Q: Some actors say that to get into a character, they will put on a costume, stand in front of a mirror and eventually a voice will come out. Was that the case for you in playing Lady Margaret Beaufort in “The White Princess”?
A: It doesn’t come out instantly. It’s one of those things that, for me, it takes a long time just by rereading the script, rereading the script, trying to find something that is your – it’s like finding the key that opens the door that unlocks your beginning of the journey, and it’s incredibly nerve-wracking.
Like your first day of filming, because you’re just like, “OK, what I do from now, it’s either a forward journey or it’s something depending on where you start, you either have to keep going along that road or you have to work your way back.” If you’re starting at episode four, not episode one. So it’s hitting levels correctly and it takes time. Also the writing informs the way your character speaks, the structure. If they’re a peasant, there’s a structure within the writing as well. (The characters) spent a lot of time in Wales, so they wouldn’t (have a standard English accent). They’re regional, but what is regional?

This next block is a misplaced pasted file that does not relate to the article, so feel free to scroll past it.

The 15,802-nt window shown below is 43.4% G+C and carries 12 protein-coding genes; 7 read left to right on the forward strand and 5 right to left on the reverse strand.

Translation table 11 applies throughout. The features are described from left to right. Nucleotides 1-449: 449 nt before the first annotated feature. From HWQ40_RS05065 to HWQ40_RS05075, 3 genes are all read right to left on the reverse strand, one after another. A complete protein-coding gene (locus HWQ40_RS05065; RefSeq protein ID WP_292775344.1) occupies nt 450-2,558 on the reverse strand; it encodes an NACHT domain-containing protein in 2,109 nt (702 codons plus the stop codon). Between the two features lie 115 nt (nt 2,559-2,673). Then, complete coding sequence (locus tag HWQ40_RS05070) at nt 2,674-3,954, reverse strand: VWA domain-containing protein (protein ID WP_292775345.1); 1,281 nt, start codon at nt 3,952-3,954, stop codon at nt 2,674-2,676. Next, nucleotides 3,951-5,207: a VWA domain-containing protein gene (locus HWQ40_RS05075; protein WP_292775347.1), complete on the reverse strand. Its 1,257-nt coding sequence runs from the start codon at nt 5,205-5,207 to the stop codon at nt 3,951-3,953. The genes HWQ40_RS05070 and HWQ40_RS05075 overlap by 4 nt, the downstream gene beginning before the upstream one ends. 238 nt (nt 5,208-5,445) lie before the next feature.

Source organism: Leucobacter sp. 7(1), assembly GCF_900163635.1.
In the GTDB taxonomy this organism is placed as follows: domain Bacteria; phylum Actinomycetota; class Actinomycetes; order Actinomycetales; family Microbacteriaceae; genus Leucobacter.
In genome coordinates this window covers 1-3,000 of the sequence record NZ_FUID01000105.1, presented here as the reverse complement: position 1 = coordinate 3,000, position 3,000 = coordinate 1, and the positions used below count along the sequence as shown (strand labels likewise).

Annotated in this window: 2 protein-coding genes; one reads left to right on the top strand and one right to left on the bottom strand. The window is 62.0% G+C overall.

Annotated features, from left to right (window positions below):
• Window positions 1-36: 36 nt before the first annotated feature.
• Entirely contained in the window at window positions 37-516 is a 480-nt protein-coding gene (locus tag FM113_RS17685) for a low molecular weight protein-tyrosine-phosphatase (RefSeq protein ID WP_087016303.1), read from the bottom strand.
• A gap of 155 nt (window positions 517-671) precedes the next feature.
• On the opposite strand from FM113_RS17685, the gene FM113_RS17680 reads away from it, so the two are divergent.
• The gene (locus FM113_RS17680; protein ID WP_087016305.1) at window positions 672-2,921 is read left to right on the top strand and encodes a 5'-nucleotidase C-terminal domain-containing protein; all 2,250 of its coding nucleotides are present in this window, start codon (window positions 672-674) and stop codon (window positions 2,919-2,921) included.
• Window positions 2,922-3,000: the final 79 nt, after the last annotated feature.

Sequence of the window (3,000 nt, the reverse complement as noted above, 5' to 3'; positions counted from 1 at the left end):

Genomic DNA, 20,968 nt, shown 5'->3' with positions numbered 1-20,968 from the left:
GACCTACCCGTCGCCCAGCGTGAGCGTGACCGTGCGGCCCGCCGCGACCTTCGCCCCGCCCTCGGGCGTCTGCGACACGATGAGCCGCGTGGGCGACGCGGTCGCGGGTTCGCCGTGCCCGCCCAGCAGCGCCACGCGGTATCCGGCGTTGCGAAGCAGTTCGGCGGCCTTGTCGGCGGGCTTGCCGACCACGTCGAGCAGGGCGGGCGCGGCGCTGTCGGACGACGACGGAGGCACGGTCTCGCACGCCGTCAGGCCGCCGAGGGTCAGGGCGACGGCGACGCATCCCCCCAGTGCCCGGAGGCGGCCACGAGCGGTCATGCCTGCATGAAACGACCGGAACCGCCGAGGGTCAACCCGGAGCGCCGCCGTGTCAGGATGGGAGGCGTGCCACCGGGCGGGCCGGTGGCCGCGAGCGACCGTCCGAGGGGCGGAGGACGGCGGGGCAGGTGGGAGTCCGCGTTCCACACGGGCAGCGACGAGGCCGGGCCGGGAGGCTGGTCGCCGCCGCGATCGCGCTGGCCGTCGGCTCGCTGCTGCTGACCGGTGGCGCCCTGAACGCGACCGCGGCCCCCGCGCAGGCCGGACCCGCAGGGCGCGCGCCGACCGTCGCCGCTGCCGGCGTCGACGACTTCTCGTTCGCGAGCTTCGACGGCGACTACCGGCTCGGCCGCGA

Q: What do you admire most about Margaret?
A: Her devotion, her dedication to her life, her tenacity and never giving up. But it is that thing of constantly – like when you achieve something, what is your next aim, what do you do next? And then with her, I think it’s like once you’ve achieved the relationship (of her son Henry and Lizzy), she then starts to observe that the marriage, which was a marriage of convenience, is now beginning to blossom into a marriage of (love). After the birth of their first child, her power starts to sort of eke away as they become a stronger family unit.
And so therefore Margaret’s position of power starts to decrease as Lizzy’s rises, basically. And it’s one of those things where what is her next goal then? Where does she go next? And what do you do to preserve it?